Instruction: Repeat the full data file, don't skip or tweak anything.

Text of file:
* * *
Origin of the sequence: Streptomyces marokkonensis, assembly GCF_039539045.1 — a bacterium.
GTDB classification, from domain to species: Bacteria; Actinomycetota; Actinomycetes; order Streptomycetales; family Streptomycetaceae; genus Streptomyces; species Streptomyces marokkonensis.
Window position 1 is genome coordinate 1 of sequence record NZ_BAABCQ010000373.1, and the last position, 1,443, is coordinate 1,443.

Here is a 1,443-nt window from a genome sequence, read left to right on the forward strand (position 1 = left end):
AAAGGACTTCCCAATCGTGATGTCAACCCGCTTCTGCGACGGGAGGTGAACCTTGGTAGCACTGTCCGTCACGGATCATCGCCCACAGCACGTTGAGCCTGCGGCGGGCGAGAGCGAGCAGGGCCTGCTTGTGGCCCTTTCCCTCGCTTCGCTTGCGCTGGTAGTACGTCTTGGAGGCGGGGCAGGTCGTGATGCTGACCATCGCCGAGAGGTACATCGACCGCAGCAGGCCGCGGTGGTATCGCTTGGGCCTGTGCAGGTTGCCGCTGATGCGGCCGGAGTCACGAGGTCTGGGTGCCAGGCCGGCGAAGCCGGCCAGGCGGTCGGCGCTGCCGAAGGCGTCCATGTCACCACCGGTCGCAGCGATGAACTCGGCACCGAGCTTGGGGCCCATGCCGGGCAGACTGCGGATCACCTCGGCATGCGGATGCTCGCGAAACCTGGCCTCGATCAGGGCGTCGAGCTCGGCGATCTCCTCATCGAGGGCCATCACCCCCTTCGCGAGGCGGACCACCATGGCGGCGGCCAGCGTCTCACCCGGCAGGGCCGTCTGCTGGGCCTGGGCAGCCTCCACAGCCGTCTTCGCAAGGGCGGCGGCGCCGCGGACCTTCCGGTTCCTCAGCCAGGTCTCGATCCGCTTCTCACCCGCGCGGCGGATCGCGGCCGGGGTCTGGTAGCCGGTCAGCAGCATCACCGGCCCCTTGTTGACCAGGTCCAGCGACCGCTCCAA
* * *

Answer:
Origin of the sequence: Streptomyces marokkonensis, assembly GCF_039539045.1 — a bacterium.
GTDB classification, from domain to species: Bacteria; Actinomycetota; Actinomycetes; order Streptomycetales; family Streptomycetaceae; genus Streptomyces; species Streptomyces marokkonensis.
Window position 1 is genome coordinate 1 of sequence record NZ_BAABCQ010000373.1, and the last position, 1,443, is coordinate 1,443.

Here is a 1,443-nt window from a genome sequence, read left to right on the forward strand (position 1 = left end):
AAAGGACTTCCCAATCGTGATGTCAACCCGCTTCTGCGACGGGAGGTGAACCTTGGTAGCACTGTCCGTCACGGATCATCGCCCACAGCACGTTGAGCCTGCGGCGGGCGAGAGCGAGCAGGGCCTGCTTGTGGCCCTTTCCCTCGCTTCGCTTGCGCTGGTAGTACGTCTTGGAGGCGGGGCAGGTCGTGATGCTGACCATCGCCGAGAGGTACATCGACCGCAGCAGGCCGCGGTGGTATCGCTTGGGCCTGTGCAGGTTGCCGCTGATGCGGCCGGAGTCACGAGGTCTGGGTGCCAGGCCGGCGAAGCCGGCCAGGCGGTCGGCGCTGCCGAAGGCGTCCATGTCACCACCGGTCGCAGCGATGAACTCGGCACCGAGCTTGGGGCCCATGCCGGGCAGACTGCGGATCACCTCGGCATGCGGATGCTCGCGAAACCTGGCCTCGATCAGGGCGTCGAGCTCGGCGATCTCCTCATCGAGGGCCATCACCCCCTTCGCGAGGCGGACCACCATGGCGGCGGCCAGCGTCTCACCCGGCAGGGCCGTCTGCTGGGCCTGGGCAGCCTCCACAGCCGTCTTCGCAAGGGCGGCGGCGCCGCGGACCTTCCGGTTCCTCAGCCAGGTCTCGATCCGCTTCTCACCCGCGCGGCGGATCGCGGCCGGGGTCTGGTAGCCGGTCAGCAGCATCACCGGCCCCTTGTTGACCAGGTCCAGCGACCGCTCCAA